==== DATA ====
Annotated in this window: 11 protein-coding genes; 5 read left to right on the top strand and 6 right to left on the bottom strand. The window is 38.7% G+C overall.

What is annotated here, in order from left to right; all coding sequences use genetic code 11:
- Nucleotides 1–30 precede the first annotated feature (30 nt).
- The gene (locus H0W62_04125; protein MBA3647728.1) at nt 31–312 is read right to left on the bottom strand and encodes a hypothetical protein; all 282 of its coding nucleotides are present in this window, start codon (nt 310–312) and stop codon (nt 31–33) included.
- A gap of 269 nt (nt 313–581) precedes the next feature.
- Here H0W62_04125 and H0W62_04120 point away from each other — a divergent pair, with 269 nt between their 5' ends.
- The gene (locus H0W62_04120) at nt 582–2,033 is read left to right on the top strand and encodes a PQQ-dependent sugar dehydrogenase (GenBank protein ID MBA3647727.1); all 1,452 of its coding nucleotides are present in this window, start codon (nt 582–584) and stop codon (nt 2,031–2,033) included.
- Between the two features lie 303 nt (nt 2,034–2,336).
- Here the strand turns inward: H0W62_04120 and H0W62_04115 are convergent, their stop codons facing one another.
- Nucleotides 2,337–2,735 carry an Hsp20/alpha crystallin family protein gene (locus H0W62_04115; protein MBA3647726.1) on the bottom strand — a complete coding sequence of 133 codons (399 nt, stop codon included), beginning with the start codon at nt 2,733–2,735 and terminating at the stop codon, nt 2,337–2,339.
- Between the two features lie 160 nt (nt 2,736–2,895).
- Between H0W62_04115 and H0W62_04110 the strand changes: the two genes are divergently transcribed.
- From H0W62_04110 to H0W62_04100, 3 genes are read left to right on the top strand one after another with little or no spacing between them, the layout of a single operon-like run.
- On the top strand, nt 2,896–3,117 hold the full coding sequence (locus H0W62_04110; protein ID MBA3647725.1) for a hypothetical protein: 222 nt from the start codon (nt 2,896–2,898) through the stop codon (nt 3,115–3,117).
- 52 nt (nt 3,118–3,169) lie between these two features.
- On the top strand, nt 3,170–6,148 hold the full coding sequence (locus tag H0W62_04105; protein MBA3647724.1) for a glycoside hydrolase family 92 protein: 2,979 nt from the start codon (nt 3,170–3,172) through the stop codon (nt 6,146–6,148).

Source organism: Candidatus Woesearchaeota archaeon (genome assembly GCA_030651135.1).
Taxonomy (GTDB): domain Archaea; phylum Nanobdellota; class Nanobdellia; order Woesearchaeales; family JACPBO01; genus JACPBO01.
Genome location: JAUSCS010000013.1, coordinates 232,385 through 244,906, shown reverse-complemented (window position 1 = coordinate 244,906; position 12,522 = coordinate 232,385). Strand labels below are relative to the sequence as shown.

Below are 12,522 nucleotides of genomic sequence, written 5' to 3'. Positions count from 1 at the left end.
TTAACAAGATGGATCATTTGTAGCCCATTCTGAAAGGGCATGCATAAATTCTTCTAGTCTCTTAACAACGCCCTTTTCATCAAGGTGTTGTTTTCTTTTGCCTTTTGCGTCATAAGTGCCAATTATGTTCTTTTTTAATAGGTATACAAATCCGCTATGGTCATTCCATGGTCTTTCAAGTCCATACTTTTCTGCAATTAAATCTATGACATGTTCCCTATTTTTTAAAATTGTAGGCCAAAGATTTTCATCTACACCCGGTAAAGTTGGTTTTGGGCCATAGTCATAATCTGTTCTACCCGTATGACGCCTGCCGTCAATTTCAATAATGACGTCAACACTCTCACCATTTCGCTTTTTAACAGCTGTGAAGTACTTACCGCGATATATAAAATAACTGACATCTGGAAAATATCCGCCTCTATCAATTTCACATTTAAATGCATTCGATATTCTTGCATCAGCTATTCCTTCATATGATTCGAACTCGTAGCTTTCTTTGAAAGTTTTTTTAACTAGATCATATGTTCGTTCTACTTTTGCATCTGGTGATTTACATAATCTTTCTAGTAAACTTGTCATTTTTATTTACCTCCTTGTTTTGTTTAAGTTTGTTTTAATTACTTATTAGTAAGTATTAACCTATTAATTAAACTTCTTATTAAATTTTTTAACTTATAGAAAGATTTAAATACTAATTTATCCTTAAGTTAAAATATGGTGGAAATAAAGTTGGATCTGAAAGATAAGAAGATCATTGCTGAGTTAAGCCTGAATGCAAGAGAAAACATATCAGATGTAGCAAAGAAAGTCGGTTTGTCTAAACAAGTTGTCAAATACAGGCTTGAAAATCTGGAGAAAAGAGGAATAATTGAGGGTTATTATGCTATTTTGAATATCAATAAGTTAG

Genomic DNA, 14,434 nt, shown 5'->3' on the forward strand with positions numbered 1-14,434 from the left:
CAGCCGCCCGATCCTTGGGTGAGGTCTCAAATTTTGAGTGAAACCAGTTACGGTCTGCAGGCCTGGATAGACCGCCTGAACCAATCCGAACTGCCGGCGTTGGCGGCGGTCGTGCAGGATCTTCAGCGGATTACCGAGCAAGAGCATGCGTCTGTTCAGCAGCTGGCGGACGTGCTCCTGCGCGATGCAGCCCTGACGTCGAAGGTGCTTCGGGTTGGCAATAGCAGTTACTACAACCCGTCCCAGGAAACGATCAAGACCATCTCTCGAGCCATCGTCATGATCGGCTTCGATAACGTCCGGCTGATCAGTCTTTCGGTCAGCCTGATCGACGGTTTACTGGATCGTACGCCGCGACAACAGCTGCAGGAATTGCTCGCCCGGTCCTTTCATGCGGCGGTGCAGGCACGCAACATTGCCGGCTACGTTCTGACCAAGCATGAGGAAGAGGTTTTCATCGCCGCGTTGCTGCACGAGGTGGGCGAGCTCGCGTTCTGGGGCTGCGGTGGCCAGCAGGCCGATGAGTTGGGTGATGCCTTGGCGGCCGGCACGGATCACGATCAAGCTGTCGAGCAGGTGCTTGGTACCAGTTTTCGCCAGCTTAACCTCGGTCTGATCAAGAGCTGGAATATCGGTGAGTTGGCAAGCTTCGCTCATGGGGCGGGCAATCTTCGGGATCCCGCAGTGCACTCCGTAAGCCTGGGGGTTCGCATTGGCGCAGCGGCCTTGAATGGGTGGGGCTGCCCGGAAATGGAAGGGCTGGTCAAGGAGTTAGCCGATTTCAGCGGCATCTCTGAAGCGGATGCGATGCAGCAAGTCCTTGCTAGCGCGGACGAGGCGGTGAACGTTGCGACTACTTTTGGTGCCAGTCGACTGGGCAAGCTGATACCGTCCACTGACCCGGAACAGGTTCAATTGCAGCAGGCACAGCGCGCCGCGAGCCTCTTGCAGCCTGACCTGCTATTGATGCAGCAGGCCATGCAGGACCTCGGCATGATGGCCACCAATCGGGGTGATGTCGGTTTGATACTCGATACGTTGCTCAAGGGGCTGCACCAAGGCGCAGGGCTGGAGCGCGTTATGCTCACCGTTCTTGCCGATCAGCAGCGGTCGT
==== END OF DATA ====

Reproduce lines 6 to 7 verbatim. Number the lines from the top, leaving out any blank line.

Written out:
- Here H0W62_04125 and H0W62_04120 point away from each other — a divergent pair, with 269 nt between their 5' ends.
- The gene (locus H0W62_04120) at nt 582–2,033 is read left to right on the top strand and encodes a PQQ-dependent sugar dehydrogenase (GenBank protein ID MBA3647727.1); all 1,452 of its coding nucleotides are present in this window, start codon (nt 582–584) and stop codon (nt 2,031–2,033) included.